TelevisionWeek Executive Editor Tom Gilbert joins our roster of bloggers with this forum all about classic television, where anything from "Leave It to Beaver" to "Malcolm in the Middle" is fair game for discussion. Reunion specials, DVD releases of classic shows, vintage commercials -- anything that's ever been telecast is the hot topic here.


Timeless TV

Taking Stock of ‘Pioneers’

January 10, 2008 11:33 AM

Who else is watching PBS’ “Pioneers of Television” series? I caught the Jan. 2 opener on sitcoms and last night’s installment on late-night shows: essentially Steve Allen, Jack Paar and Johnny Carson. I thought both were pretty well done, and especially liked the Paar stuff and the vintage color footage from Carson’s version of “Tonight.”

The sitcom segment seemed a bit on the cheap side when it came to clips, however. For example, to represent “I Love Lucy” it used a lot of kinescope footage from the 1952 CBS special “Stars in the Eye” (celebrating the opening of Television City in Hollywood) and a couple of sketches featuring Jack Benny with Lucille Ball and Desi Arnaz shot on the sitcom’s set. Not a bad approximation of the show’s content, but in no way a prime example of what made it so popular; there are so many (no doubt expensive to run) classic moments that should have been cited instead. Plus, one of the reasons “I Love Lucy” was a pioneering show is that it was shot on film in order to deliver the highest-quality picture possible—and the kinescopes used here looked awful.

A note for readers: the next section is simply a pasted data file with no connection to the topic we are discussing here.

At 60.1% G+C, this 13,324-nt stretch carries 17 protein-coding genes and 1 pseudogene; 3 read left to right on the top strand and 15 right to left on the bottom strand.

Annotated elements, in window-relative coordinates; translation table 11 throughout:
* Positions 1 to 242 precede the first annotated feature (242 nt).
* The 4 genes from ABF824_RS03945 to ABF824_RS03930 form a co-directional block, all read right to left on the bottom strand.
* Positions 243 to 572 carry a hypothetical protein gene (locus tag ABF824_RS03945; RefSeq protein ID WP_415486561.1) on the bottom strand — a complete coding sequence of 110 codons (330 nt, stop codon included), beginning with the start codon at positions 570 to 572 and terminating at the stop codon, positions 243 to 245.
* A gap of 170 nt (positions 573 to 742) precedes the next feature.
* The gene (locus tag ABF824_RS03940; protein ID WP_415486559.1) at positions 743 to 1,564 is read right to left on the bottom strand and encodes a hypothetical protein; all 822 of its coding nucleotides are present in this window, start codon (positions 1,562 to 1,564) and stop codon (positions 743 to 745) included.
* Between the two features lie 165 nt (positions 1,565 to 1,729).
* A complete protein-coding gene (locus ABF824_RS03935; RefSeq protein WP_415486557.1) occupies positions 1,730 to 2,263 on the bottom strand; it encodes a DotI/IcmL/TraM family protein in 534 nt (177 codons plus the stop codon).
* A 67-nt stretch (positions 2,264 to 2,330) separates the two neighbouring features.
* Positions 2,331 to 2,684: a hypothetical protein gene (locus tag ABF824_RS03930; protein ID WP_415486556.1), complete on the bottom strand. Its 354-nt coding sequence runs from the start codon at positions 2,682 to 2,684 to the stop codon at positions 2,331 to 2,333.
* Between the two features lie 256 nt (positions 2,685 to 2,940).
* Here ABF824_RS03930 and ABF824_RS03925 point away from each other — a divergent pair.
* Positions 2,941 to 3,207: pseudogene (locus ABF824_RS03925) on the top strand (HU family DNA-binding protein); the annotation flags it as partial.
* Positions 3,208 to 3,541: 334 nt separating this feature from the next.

However, the footage from “The Andy Griffith Show” pilot from “Make Room for Daddy” was a nice touch. Here’s a bit from the rather overly worshipful segment on “The Honeymooners,” apparently a sentimental favorite of the producers.

Next up: Variety shows Jan. 16, then game shows Jan 23.


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Comments (4)

What amused me most about this special was the opening announcement that it was being shown in High Definition... because, y'know, high def adds so much to old kinescopes.

Tom Gilbert:

That's very funny, Nat. It seemed like a lot went into those set recreations, now I know why.

Snooky Handsome:

Mr Gilbert --
The thing that struck me about Pioneers is that it ought to be a weekly series -- remember David Wolper's "Hollywood and the Stars" (with that dreamy Elmer Bernstein theme song?) There's a ton of treasure in the annals of early television and thanks to current technology, old kinnies and faded film can be spruced up to look surprisingly good. Even Uncle Miltie's VHS tapes a few years back -- hawked by Berle himself in infomercials --were visually pretty sharp. The producers of "Pioneers" don't really seem to know a whole lot about early TV but at least their hearts seem to be in the right place. Love Your Blog, Dude!!!


This history of TV was truly disappointing. It used footage that has been used many times before in retrospectives, then attempted to recreate some famous TV sets with actors that were supposed to make the viewer think they were watching a shooting of the old shows. It adds nothing to the history of TV that hadn't already been said before--and even left out some important people. It also over-emphasized shows they had footage for, while glossing over shows they didn't have rights to use the footage of.

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